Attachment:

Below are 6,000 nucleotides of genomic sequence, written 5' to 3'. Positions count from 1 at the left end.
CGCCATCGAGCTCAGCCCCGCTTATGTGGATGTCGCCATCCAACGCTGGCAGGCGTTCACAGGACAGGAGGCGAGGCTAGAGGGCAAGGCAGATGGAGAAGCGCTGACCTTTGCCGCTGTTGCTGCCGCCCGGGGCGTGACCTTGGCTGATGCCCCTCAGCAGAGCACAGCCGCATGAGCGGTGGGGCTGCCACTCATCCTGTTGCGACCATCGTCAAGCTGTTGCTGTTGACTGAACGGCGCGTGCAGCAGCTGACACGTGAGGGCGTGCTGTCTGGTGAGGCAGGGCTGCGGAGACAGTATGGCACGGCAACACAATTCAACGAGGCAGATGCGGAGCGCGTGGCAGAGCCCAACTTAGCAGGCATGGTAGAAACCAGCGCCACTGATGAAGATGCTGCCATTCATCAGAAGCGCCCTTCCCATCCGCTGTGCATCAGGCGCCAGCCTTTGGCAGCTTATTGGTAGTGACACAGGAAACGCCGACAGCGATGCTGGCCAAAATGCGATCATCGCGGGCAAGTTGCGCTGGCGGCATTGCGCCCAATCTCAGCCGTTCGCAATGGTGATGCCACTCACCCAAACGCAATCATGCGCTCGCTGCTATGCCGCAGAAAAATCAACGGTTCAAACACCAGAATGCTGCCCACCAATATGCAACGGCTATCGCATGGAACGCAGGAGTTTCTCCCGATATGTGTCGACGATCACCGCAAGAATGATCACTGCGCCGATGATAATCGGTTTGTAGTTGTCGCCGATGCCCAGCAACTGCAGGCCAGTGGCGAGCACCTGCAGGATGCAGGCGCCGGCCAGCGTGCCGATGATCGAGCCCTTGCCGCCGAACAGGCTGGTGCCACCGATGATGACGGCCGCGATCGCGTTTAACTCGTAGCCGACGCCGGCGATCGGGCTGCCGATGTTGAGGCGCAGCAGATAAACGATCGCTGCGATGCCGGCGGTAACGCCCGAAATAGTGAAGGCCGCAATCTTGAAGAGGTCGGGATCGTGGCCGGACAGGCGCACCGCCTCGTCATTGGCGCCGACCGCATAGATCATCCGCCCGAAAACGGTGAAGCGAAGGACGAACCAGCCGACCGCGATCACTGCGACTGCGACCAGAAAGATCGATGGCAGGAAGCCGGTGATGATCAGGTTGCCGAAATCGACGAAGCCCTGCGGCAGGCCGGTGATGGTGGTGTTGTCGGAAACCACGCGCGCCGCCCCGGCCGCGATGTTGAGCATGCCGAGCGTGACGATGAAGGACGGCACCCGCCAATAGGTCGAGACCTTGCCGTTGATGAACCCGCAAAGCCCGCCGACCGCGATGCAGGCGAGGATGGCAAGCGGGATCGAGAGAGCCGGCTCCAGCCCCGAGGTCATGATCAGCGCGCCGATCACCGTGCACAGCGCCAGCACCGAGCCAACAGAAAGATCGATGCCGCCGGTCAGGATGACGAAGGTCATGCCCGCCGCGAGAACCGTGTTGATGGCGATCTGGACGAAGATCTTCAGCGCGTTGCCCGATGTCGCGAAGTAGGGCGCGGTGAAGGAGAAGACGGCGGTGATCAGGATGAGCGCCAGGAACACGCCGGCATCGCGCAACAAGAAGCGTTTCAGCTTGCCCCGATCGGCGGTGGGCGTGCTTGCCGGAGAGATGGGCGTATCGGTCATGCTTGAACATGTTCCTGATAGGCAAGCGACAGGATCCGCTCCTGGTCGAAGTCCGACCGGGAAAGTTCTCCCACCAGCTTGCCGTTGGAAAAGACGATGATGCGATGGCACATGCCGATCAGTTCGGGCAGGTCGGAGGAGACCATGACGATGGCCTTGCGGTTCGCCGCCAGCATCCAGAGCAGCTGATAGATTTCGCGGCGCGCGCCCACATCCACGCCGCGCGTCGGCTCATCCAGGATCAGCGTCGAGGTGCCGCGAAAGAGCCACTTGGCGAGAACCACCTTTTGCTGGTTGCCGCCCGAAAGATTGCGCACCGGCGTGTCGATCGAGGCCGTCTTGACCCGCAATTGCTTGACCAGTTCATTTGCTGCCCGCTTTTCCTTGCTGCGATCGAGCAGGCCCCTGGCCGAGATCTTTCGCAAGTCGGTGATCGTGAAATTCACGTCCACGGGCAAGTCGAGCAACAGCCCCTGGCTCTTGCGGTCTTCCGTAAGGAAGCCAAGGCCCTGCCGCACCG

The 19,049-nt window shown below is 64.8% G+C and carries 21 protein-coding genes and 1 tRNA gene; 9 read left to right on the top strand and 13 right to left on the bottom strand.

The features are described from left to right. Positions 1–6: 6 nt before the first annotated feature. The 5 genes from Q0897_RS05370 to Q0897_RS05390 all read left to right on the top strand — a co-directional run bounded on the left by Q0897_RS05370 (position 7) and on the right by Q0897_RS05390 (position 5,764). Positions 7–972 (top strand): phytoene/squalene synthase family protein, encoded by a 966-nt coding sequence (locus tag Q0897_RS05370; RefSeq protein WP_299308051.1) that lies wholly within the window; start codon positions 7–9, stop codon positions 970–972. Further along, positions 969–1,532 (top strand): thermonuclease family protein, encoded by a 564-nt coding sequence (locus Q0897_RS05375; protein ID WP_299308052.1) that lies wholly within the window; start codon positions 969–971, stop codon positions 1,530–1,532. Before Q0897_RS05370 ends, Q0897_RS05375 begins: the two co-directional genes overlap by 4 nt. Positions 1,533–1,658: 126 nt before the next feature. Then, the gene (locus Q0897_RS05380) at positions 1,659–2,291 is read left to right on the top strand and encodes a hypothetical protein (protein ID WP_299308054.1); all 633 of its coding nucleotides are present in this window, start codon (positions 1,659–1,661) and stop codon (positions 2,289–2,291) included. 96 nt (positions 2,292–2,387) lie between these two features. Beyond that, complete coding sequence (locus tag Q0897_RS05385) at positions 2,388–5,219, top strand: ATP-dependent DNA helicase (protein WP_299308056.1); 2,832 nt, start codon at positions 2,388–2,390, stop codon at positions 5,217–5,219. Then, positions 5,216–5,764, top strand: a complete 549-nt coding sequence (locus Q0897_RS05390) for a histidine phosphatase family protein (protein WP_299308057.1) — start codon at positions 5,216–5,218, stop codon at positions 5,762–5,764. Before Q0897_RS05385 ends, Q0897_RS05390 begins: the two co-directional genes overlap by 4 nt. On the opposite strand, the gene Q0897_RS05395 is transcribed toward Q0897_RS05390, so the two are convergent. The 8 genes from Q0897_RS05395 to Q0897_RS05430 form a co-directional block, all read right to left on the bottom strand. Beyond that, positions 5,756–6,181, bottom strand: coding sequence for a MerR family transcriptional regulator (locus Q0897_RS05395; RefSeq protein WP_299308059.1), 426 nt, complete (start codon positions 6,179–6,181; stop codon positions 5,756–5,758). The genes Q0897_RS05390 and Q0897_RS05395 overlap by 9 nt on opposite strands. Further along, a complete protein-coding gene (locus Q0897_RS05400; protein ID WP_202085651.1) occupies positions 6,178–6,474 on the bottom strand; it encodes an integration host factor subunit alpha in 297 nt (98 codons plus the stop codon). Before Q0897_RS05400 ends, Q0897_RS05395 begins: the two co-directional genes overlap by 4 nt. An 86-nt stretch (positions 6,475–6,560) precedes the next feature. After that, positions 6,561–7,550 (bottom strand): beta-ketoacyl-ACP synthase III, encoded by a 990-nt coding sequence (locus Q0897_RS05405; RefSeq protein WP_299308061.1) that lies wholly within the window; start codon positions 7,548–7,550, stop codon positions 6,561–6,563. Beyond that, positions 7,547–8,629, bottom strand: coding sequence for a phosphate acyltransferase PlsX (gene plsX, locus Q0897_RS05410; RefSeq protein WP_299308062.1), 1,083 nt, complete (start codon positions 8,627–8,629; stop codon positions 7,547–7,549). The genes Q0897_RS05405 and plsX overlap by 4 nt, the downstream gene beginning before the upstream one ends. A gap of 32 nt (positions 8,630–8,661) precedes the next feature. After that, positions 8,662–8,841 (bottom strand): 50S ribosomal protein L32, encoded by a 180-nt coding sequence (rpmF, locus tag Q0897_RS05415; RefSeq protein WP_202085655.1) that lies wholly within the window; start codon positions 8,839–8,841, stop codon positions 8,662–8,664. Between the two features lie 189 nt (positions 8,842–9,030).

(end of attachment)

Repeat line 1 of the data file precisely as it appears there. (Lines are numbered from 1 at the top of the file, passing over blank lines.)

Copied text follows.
Below are 6,000 nucleotides of genomic sequence, written 5' to 3'. Positions count from 1 at the left end.